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I have a heated debate with some of my friends saying that since the Window XP has ended. They can install pirated Window XP into thier computer. The reason is becaue there is some games and devices still work on XP and not on the latest Windows.

So that is why I am asking to all the good guys here whether it is alright or not to install pirated Windows XP so that I can close my friend's mouth once and for all.

Any opinion is very much appreciated.

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Last Post by MidiMagic
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  • >They can install pirated Window XP into thier computer. Wrong. Ending support does not end Microsoft's copyright ([link](http://www.copyright.gov/help/faq/faq-duration.html)). >it is alright or not to install pirated Windows XP Not. You could potentially be sued by Microsoft, fined and/or jailed for theft. Read More

  • There's always [ReactOS](http://www.reactos.org/download) Read More

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They can install pirated Window XP into thier computer.

Wrong. Ending support does not end Microsoft's copyright (link).

it is alright or not to install pirated Windows XP

Not. You could potentially be sued by Microsoft, fined and/or jailed for theft.

Edited by Ancient Dragon

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If you want a DOS 3.1 compatible OS, there is FreeDOS - reverse engineered (legally) and open source. Works fine; however, there are no (to my knowledge) any legal open source clones of Windows NT or later. Wine under Linux is as close as it gets, but with a gazillion caveats - such as performance, compatibility (some applications and games work ok, but many others don't), and stability.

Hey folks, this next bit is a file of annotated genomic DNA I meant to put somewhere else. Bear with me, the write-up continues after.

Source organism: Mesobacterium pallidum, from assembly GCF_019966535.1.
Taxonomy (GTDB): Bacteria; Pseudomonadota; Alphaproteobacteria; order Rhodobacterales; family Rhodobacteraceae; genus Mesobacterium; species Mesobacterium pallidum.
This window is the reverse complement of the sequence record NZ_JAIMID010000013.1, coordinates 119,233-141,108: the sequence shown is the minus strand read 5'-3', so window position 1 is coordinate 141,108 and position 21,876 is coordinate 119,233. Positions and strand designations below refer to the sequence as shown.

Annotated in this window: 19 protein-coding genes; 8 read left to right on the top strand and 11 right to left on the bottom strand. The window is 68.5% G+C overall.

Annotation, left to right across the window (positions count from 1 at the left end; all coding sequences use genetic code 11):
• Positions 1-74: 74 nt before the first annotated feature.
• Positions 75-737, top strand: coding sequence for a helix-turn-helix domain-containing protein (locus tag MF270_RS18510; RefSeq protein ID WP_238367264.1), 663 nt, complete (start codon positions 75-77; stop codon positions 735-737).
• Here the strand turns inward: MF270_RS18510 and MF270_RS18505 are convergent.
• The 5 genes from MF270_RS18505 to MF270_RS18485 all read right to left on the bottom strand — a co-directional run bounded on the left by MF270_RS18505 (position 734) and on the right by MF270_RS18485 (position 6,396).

I do use Wine on Linux for a number of applications, including Sparx Enterprise Architect (they spend a lot of cycle$ to be sure it runs well on Linux/Wine), and some other tools. A lot of other cruft won't run (or install) on Wine at all, in which case I run them in a legal copy of XP in a VirtualBox VM.

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You could potentially be sued by Microsoft, fined and/or jailed for theft.

Potentially yes but not very likely. Given the fact that those OSs are not updated or supported anymore, there wouldn't be a way for Microsft to know you've installed a pirated version of XP. If I wanted XP installed bad enough, for the reasons the OP has stated for instance, I would go ahead and install it.

In saying that, I'll stick to 07 and 08 on my computers, I like them better (at least I like 07 better).

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I still wonder whether Window XP will still have the "Window Geniune Advantage" message on a pirated Windows?

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i think because updates are over you can use a key for xp(but not a crack)
Microsoft wont be worrying about xp piracy anymore.Anyway its not legal!!!

Moral: if you want to use pirated XP its ok, but just keep it to yourself!!
Dont involve in selling copies ,posting on the internet etc.

Votes + Comments
So basically you are promoting an illegal activity.
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I for one will not use pirated Windows XP as I am using Linux for my old hardware which is running just fine and thats all I need. One thing for sure they will not get any help from me if there is any problem if they insist on pirated Windows.